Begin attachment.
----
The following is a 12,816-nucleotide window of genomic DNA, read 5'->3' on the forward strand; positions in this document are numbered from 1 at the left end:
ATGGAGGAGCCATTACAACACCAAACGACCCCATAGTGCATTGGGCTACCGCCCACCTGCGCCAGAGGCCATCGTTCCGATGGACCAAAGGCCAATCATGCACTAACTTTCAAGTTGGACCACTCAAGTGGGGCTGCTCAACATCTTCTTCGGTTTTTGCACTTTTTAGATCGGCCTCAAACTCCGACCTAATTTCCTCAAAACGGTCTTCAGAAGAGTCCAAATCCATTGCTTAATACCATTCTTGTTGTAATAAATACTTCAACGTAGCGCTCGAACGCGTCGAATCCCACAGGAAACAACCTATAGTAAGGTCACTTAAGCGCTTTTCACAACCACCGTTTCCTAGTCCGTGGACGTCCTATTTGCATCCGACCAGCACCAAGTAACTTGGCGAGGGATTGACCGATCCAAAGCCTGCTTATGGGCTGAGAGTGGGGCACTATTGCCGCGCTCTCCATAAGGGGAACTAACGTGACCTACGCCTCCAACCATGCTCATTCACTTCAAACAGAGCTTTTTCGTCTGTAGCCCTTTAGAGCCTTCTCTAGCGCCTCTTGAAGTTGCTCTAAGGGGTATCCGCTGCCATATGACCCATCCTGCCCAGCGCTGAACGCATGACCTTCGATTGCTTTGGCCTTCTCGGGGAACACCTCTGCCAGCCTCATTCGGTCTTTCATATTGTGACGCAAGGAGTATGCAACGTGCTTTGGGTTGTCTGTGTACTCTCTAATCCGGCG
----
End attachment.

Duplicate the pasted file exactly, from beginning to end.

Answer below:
The following is a 12,816-nucleotide window of genomic DNA, read 5'->3' on the forward strand; positions in this document are numbered from 1 at the left end:
ATGGAGGAGCCATTACAACACCAAACGACCCCATAGTGCATTGGGCTACCGCCCACCTGCGCCAGAGGCCATCGTTCCGATGGACCAAAGGCCAATCATGCACTAACTTTCAAGTTGGACCACTCAAGTGGGGCTGCTCAACATCTTCTTCGGTTTTTGCACTTTTTAGATCGGCCTCAAACTCCGACCTAATTTCCTCAAAACGGTCTTCAGAAGAGTCCAAATCCATTGCTTAATACCATTCTTGTTGTAATAAATACTTCAACGTAGCGCTCGAACGCGTCGAATCCCACAGGAAACAACCTATAGTAAGGTCACTTAAGCGCTTTTCACAACCACCGTTTCCTAGTCCGTGGACGTCCTATTTGCATCCGACCAGCACCAAGTAACTTGGCGAGGGATTGACCGATCCAAAGCCTGCTTATGGGCTGAGAGTGGGGCACTATTGCCGCGCTCTCCATAAGGGGAACTAACGTGACCTACGCCTCCAACCATGCTCATTCACTTCAAACAGAGCTTTTTCGTCTGTAGCCCTTTAGAGCCTTCTCTAGCGCCTCTTGAAGTTGCTCTAAGGGGTATCCGCTGCCATATGACCCATCCTGCCCAGCGCTGAACGCATGACCTTCGATTGCTTTGGCCTTCTCGGGGAACACCTCTGCCAGCCTCATTCGGTCTTTCATATTGTGACGCAAGGAGTATGCAACGTGCTTTGGGTTGTCTGTGTACTCTCTAATCCGGCG